2. Grandeur Peak
Difficulty: Moderate
Distance: 3.4 miles each way

When you’re short on time but want a dog-approved workout with a big, rewarding view, look to Grandeur Peak. The trailhead lies about two miles up Millcreek Canyon Road. Park at the Church Fork Trailhead and walk up through a few picnic sites until the paved pathway gives way to a dirt trail.

In a few quick minutes, you intersect the Pipeline Trail. But keep going straight along the stream and work your way upward. The trail remains distinct and clear, ascending 2,400 feet until you finally get to a saddle overlooking Salt Lake City. Hang a left to work your way up the last remaining feet to the summit of Grandeur.

3. Dog Lake
Difficulty: Easy
Distance: About 2 miles each way

Dog Lake is not only stunningly beautiful, but it also almost feels like you’re cheating the watershed rules. The lake can be accessed via Big Cottonwood Canyon, where dogs aren't allowed, but it can also be accessed from Millcreek Canyon, where dogs are more than welcome. At the top of Millcreek Canyon Road, park and head eastward along the marked Little Water Trail toward Dog Lake.

Jared Tarbell

You’ll stay close to a canyon stream much of the way — a definite delight for splashy canines. After passing through some lovely meadows and working up a little altitude, you’ll finally arrive at Dog Lake. It’s an excellent picnic spot and perfect place for a dripping-wet game of fetch.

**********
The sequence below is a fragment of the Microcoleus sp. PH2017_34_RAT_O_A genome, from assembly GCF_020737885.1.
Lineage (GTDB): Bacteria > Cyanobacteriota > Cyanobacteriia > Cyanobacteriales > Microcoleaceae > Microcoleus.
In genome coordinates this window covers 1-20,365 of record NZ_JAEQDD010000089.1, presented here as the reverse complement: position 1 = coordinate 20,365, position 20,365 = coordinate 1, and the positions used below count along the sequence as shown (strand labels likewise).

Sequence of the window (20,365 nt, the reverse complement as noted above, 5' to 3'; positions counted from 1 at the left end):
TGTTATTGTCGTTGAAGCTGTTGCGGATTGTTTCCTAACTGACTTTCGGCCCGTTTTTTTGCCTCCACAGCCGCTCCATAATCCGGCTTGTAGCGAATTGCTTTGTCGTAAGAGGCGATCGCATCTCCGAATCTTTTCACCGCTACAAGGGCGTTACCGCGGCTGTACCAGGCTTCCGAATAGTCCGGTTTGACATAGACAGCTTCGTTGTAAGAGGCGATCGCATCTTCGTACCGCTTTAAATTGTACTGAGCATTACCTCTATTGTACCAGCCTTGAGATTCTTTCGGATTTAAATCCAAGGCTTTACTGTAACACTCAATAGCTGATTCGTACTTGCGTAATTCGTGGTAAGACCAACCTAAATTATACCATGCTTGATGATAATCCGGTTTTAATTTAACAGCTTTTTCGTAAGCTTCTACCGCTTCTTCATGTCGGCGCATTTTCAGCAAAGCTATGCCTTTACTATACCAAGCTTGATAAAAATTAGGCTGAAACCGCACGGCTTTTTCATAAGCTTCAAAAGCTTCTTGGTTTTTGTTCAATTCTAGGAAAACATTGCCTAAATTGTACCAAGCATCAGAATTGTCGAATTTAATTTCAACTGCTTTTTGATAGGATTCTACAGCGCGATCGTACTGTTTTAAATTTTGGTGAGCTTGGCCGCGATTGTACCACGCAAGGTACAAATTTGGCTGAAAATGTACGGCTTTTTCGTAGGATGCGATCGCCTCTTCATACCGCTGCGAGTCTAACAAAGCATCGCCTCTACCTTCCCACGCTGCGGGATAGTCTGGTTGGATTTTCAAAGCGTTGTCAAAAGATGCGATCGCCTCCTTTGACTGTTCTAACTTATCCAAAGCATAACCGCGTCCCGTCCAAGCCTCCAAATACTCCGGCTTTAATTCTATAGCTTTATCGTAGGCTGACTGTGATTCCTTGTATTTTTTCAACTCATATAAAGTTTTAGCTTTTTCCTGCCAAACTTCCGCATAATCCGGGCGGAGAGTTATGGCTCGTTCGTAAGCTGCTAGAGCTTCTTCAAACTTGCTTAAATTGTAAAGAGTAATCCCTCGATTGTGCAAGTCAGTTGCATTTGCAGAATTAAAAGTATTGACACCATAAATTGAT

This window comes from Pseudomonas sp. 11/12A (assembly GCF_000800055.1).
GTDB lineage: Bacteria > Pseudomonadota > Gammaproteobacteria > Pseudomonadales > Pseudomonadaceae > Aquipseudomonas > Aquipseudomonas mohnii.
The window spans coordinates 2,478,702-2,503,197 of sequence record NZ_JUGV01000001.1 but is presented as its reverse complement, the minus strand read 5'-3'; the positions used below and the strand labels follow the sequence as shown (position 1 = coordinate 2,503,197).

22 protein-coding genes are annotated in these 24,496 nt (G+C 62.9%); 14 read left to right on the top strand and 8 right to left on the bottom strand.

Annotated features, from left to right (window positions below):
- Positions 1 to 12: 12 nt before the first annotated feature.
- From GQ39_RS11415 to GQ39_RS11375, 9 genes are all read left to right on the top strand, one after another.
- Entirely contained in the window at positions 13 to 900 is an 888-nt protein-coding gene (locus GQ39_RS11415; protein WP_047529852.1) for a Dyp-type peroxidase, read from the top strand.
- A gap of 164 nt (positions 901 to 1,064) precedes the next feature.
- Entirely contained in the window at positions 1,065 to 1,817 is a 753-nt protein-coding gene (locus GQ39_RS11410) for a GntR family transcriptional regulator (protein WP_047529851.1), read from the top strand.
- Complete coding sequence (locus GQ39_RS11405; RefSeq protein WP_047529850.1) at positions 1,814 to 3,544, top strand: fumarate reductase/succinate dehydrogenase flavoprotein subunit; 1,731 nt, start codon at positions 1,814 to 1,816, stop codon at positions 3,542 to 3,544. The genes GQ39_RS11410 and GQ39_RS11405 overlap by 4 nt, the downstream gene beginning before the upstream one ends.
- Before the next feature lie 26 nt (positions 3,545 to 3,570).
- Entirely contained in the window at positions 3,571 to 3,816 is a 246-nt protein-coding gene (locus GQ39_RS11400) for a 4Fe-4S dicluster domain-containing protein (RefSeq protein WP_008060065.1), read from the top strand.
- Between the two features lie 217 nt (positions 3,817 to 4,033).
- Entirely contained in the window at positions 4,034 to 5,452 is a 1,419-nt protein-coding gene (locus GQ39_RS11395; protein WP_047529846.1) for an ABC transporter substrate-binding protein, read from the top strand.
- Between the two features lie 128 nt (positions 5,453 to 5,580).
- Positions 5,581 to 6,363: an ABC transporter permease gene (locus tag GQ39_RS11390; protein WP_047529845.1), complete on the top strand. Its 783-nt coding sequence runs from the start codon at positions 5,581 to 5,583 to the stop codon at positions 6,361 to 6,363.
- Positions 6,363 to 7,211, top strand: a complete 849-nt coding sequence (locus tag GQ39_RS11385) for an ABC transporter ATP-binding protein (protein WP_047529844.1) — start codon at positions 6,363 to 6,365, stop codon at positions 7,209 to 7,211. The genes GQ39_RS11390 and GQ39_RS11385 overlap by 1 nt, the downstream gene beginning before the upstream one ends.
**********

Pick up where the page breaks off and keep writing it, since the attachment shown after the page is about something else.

4. Kilyon Canyon
Difficulty: Easy
Distance: 2 miles each way

This mellow stream-side hike at the top of Emigration Canyon is where canines go to have a field day — it makes the dog park’s swimming hole look like small potatoes. Just drive to the top of Emigration, and when the road takes a sharp fishhook to the right to go over the East Canyon pass, keep going straight up the narrow residential lane. Continue ahead through the houses until you reach the end of the gravelly road. Then, leash up your posse and let the romp begin.

A winding trail goes slightly uphill through the gentle rolling slopes of Kilyon Canyon, following a meandering stream that’s absolutely perfect for frolicking. Continue onward through the meadows and tree groves until the trail forks about half a mile up and bear left. After about two miles, the trail fades and gives way to the canyon’s upper slopes.  

5. Glenwild
Difficulty: Easy to Moderate/Difficult
Distance: 2-10+ miles